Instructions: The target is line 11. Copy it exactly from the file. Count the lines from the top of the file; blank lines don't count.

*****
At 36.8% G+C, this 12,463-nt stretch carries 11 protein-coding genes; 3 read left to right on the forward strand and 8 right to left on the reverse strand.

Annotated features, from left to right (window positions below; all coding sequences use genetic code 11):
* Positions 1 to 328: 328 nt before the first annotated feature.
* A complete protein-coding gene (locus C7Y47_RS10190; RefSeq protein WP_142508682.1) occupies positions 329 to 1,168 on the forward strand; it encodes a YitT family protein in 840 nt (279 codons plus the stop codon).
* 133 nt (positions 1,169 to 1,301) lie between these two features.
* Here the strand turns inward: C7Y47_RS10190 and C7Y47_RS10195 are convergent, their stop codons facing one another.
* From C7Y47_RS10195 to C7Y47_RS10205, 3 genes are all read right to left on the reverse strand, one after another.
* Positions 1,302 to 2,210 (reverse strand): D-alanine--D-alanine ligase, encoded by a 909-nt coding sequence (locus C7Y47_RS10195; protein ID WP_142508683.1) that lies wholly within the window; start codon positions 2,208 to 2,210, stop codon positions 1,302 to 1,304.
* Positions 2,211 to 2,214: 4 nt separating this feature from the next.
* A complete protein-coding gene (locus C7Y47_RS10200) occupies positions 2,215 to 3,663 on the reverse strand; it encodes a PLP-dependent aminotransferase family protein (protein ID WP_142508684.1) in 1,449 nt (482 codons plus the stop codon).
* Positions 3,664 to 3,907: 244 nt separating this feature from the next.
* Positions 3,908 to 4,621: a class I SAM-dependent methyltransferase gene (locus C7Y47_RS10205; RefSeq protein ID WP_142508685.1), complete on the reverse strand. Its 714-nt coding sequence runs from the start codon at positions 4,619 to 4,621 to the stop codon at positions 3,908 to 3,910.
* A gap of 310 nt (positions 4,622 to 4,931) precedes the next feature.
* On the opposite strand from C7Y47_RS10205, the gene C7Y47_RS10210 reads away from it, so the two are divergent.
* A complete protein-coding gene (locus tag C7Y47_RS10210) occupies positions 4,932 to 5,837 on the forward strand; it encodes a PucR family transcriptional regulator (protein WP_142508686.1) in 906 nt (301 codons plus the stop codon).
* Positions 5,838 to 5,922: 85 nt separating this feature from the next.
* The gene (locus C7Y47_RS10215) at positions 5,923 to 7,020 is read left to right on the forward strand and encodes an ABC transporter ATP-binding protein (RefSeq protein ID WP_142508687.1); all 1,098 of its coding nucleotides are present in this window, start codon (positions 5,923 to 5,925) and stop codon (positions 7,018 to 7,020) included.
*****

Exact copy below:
* Positions 3,664 to 3,907: 244 nt separating this feature from the next.